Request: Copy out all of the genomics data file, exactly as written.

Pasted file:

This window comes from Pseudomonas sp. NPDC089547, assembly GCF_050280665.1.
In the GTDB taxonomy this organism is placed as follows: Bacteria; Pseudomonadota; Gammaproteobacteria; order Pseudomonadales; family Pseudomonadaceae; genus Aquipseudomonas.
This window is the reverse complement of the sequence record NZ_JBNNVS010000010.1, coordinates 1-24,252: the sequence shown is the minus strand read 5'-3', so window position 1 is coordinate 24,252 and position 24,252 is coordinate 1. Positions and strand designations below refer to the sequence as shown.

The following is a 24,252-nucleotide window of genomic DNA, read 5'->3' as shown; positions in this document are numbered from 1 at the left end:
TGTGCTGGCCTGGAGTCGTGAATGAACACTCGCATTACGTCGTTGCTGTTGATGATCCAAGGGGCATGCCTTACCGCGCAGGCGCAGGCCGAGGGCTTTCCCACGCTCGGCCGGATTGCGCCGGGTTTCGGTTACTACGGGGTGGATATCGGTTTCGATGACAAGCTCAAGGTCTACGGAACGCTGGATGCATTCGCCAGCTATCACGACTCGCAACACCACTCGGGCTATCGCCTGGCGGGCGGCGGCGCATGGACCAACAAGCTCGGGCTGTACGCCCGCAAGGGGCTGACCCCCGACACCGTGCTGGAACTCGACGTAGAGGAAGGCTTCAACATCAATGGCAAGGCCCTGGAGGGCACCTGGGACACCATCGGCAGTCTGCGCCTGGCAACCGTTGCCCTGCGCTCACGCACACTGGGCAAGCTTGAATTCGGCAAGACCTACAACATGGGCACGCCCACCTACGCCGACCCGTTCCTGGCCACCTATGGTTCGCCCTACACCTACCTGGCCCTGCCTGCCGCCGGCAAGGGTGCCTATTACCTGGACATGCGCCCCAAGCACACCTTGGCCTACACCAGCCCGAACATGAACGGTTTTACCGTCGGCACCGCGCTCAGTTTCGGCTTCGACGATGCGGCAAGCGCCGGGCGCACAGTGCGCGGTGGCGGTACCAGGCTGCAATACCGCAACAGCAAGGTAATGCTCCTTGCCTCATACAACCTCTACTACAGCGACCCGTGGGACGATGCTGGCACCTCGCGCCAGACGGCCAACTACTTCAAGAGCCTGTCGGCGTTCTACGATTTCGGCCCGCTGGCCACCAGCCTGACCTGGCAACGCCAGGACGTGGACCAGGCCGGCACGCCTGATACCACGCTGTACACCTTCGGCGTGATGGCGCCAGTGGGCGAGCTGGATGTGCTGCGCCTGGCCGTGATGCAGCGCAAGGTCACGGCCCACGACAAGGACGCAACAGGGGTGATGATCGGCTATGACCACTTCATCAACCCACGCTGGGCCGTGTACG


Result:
This window comes from Pseudomonas sp. NPDC089547, assembly GCF_050280665.1.
In the GTDB taxonomy this organism is placed as follows: Bacteria; Pseudomonadota; Gammaproteobacteria; order Pseudomonadales; family Pseudomonadaceae; genus Aquipseudomonas.
This window is the reverse complement of the sequence record NZ_JBNNVS010000010.1, coordinates 1-24,252: the sequence shown is the minus strand read 5'-3', so window position 1 is coordinate 24,252 and position 24,252 is coordinate 1. Positions and strand designations below refer to the sequence as shown.

The following is a 24,252-nucleotide window of genomic DNA, read 5'->3' as shown; positions in this document are numbered from 1 at the left end:
TGTGCTGGCCTGGAGTCGTGAATGAACACTCGCATTACGTCGTTGCTGTTGATGATCCAAGGGGCATGCCTTACCGCGCAGGCGCAGGCCGAGGGCTTTCCCACGCTCGGCCGGATTGCGCCGGGTTTCGGTTACTACGGGGTGGATATCGGTTTCGATGACAAGCTCAAGGTCTACGGAACGCTGGATGCATTCGCCAGCTATCACGACTCGCAACACCACTCGGGCTATCGCCTGGCGGGCGGCGGCGCATGGACCAACAAGCTCGGGCTGTACGCCCGCAAGGGGCTGACCCCCGACACCGTGCTGGAACTCGACGTAGAGGAAGGCTTCAACATCAATGGCAAGGCCCTGGAGGGCACCTGGGACACCATCGGCAGTCTGCGCCTGGCAACCGTTGCCCTGCGCTCACGCACACTGGGCAAGCTTGAATTCGGCAAGACCTACAACATGGGCACGCCCACCTACGCCGACCCGTTCCTGGCCACCTATGGTTCGCCCTACACCTACCTGGCCCTGCCTGCCGCCGGCAAGGGTGCCTATTACCTGGACATGCGCCCCAAGCACACCTTGGCCTACACCAGCCCGAACATGAACGGTTTTACCGTCGGCACCGCGCTCAGTTTCGGCTTCGACGATGCGGCAAGCGCCGGGCGCACAGTGCGCGGTGGCGGTACCAGGCTGCAATACCGCAACAGCAAGGTAATGCTCCTTGCCTCATACAACCTCTACTACAGCGACCCGTGGGACGATGCTGGCACCTCGCGCCAGACGGCCAACTACTTCAAGAGCCTGTCGGCGTTCTACGATTTCGGCCCGCTGGCCACCAGCCTGACCTGGCAACGCCAGGACGTGGACCAGGCCGGCACGCCTGATACCACGCTGTACACCTTCGGCGTGATGGCGCCAGTGGGCGAGCTGGATGTGCTGCGCCTGGCCGTGATGCAGCGCAAGGTCACGGCCCACGACAAGGACGCAACAGGGGTGATGATCGGCTATGACCACTTCATCAACCCACGCTGGGCCGTGTACG